All tracks are written and produced by Martin Scherl. The album is named after the Australian aboriginal word for ‘earth,’ and the holistic peace-loving message of the album fits in well with 21st century globalist thinking.
The Montreal International Jazz Festival, now in its 39th year, is regarded as the world’s largest jazz festival. The music line-up includes ambassadors of jazz and blues – as well as a generous dose of artistes in world music and fusion. See my writeup from the previous editions of MIJF (2016, 2015); fans of jazz and world music can check out my app ‘Oktav’ as well, a collection of witty quotes about music (available on Apple iTunes and Android).
The 2017 edition of MIJF featured artistes from Canada, USA, Mexico, Spain, Brazil, Yemen, Morocco, Algeria, Congo, Haiti, Cuba, Puerto Rico, Nigeria, Cameron, Guadeloupe and Switzerland. An estimated two million attendees flocked to the stages, spread over 10 days and two dozen venues. The long summer days of late June and early July made for perfect outdoor performances, along with ticketed indoor events.
Check out some of the highlights in this photo tour of MIJF 2017, and make sure you attend the 2018 edition!
Flavia Coelho from Brazil played for the first time at MIJF, and featured tracks from her third album, Sonho Real. Funk, forro, ragga, ska and dub fused together in a high-energy set at the indoor venue Club Soda.
Bixiga70 was another outstanding band from Brazil at MIJF. The Sao Paulo collective featured ten musicians with a combination of Afrobeat, Ethio-jazz and funk.
Gypsophilia played a joyous set of gypsy jazz blended with funk and Latin rhythms. Anchored by Adam Fines, the septet from Halifax kicked off a fine evening of music at the outdoor Club Jazz Casino stage.
Gypsy Sound System featured a broad range of gypsy music anchored by Swiss couple DJ Olga and Dr. Schnaps. The music blended Slavic salsa, electronica, and brass. The group drew loud applause for their energetic set and sheer musicianship.
The Django Festival Allstars paid tribute to the legendary gypsy guitarist Django Reinhardt. Featured artistes included Samson Schmitt, Ludovic Beier and Pierre Blanchard. Their indoor set at the Gesu venue transported gypsy swing into the 21st century.
Rosalía Refree is an outstanding vocalist from Barcelona, and was accompanied by Raül Refree on guitar for a soaring set of neo-flamenco. The youthful duo played tracks from their recent album, Los Angeles.
The Gipsy Kings, celebrated masters of flamenco, salsa, and pop fusion, have been on tour for over 25 years and show no signs of stopping. Their booming vocals and guitars had the audience on their feet clamoring for more, as the band played classic hits as well as new tracks from their album Savor Flamenco.
A-Wa was another astonishing band at MIJF, featuring three sisters from Israel: Tair, Liron and Tagel Haim. Their music featured Yemenite vocals, hip hop and electronica rhythms. Their hits include Habib Galbi (Love of My Heart).
Gabacho Maroc had an unusual lineup of eight French, Moroccan and Algerian musicians. The stage was filled with bendirs, drums, keyboards, darbukas, and jembes. The creative set fused gnawa, Afro, berber, trance, jazz and electronica, breaking new frontiers in world music and jazz.
Djmawi Africa brought a touch of Algeria to jazz, and the eight-member troupe blended gnawa, rai and reggae in their phenomenal one-hour outdoor set. The music crossed new domains of North African sound, particularly appreciated in an era of growing cross-border hostility.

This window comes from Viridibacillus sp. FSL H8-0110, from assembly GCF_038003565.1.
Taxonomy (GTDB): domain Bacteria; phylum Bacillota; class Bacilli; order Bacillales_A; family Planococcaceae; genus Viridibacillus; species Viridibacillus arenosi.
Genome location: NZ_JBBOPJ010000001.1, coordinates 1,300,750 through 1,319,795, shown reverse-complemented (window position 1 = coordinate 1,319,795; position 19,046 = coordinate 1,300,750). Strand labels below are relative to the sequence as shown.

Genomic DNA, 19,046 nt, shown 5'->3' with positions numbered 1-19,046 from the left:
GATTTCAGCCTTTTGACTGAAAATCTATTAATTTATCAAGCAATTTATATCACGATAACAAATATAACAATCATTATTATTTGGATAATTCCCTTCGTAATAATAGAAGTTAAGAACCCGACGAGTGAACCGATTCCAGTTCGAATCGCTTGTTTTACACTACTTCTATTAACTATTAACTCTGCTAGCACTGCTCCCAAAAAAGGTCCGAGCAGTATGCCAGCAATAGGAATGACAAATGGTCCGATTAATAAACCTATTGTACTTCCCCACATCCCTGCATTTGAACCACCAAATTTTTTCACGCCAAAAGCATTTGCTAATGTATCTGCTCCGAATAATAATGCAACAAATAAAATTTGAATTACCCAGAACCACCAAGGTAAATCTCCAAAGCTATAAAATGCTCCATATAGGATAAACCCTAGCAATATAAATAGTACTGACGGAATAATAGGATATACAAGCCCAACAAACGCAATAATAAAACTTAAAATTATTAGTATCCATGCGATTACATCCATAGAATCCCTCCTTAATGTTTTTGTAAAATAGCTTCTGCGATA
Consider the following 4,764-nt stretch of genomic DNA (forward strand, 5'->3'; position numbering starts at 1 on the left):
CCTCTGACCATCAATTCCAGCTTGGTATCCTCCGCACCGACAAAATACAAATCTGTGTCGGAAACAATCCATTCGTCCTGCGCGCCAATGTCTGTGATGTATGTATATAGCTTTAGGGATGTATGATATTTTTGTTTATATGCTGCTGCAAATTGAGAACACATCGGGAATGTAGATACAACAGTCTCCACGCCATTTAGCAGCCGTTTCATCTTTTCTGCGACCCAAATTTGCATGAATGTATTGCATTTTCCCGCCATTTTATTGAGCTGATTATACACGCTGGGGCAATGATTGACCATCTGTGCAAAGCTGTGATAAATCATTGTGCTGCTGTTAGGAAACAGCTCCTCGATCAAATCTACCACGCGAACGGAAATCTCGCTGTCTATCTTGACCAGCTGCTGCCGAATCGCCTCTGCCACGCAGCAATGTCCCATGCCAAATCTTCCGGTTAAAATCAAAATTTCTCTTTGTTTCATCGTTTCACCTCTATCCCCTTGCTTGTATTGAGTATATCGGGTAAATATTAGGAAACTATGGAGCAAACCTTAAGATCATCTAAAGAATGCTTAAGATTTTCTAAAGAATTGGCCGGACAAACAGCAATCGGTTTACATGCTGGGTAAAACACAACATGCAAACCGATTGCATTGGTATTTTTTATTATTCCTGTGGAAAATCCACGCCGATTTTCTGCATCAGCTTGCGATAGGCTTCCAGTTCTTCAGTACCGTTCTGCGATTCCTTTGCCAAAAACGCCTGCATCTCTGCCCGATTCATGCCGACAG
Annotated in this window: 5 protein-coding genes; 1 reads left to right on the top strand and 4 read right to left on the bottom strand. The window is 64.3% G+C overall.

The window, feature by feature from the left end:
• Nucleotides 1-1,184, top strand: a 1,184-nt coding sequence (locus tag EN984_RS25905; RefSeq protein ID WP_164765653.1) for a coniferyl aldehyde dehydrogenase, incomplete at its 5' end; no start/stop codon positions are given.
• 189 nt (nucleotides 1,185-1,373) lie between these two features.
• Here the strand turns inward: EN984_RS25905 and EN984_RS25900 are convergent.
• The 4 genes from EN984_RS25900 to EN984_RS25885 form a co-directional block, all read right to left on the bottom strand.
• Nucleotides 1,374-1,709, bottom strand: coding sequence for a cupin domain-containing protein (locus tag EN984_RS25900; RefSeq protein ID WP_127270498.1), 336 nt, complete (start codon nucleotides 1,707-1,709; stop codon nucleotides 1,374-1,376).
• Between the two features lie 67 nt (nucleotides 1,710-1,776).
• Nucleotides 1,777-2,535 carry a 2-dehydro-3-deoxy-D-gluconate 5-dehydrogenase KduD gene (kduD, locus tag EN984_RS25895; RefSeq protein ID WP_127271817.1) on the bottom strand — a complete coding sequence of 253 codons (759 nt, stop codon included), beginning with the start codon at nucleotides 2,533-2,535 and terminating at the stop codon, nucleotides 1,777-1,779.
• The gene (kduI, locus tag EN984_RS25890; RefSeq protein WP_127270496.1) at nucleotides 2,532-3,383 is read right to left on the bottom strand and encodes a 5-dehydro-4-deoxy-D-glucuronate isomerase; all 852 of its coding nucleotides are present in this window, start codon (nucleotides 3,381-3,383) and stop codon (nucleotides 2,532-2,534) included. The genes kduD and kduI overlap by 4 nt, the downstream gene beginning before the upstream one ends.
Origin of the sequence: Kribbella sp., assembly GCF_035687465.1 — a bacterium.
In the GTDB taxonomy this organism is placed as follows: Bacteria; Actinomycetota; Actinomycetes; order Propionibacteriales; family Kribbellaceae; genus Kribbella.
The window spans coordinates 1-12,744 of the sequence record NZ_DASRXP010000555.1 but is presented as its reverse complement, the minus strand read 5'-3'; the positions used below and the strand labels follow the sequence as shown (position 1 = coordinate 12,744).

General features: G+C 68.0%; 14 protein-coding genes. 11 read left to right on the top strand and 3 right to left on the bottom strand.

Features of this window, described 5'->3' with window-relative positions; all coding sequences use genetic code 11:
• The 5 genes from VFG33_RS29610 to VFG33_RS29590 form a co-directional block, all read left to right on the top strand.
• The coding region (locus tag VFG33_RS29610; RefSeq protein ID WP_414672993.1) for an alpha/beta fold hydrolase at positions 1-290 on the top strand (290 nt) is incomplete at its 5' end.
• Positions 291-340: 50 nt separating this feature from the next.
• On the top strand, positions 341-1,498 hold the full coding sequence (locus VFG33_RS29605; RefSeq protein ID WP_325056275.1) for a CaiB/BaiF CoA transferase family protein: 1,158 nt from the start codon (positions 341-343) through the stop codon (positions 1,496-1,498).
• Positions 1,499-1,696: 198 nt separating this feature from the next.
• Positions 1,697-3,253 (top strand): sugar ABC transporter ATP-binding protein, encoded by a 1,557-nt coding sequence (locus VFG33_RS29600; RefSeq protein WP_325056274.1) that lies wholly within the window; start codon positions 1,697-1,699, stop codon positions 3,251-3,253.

Coyote Bill is a Montreal collective blending Afro-beat, jazz, funk and reggae. Their incendiary set was a perfect closing act in the indoor Metropolis venue, with hybrid beats and energetic horns.
Jazzamboka is a Montreal quintet powered by two Congolese percussionists. It brings to urban audiences the spirit of African village music (yamboka means village in Lingala, a Bantu language). Funk, rock, be-bop, soukous, and electronica brought the sounds of Central Africa to new frontiers in this outdoor set.
Afrikana Soul Sister were closing acts on two nights of MIJF 2017, with a high-powered set of electro-house. Artistes include Jean-François Lemieux on bass, Joanie Labelle and Fa Cissokho on percussion, and Djely Tapa on vocals. The quartet blended house with African musical roots, and played tracks from their latest album Mayébo.
Bokante played a spirited set of Caribbean and African music blended with jazz, thanks to the influences of Michael League (bassist-composer of Snarky Puppy) and vocalist Malika Tirolien. Malika is from Guadeloupe and is now based in Montreal. The high-energy performance drew loud applause for the percussion and vocal-bass duet with Malika and Michael.
Just Wôan is a bassist-vocalist from Cameroon, and delivered a set of jazz blended with Afro-groove. He was born in Yaunde and already has three albums to his credit. He sings in French, Bassa, Duala, and Ewondo or Creole.
Huu Bac Quintet featured a range of instruments from Vietnam and China such as dan bau (Vietnamese monocord), erhu (Chinese fiddle), and even the quena (Andean bamboo flute). Multi-instrumentalist Huu Bac did a great job of blending Asian sound with North American jazz.
Fwonte is a Haitian-born Montreal artist who blends tropical rhythms with electronica. Caribbean sounds were reinterpreted for the digital age in his one-hour set.
Ife is a collective from Puerto Rico playing ‘live electronic music’ without remixes and computers. Their indoor set celebrated Yoruba cult music and explored new frontiers in fusion.
The Villalobos Brothers featured three brothers originally from Mexico and currently based in the US. The violinists, singers, songwriters and arrangers were all over the stage in their high-energy set, and reinterpreted original folk compositions with jazz and classical music.
Your Connection to traditional and contemporary World Music including folk, roots and various types of global fusion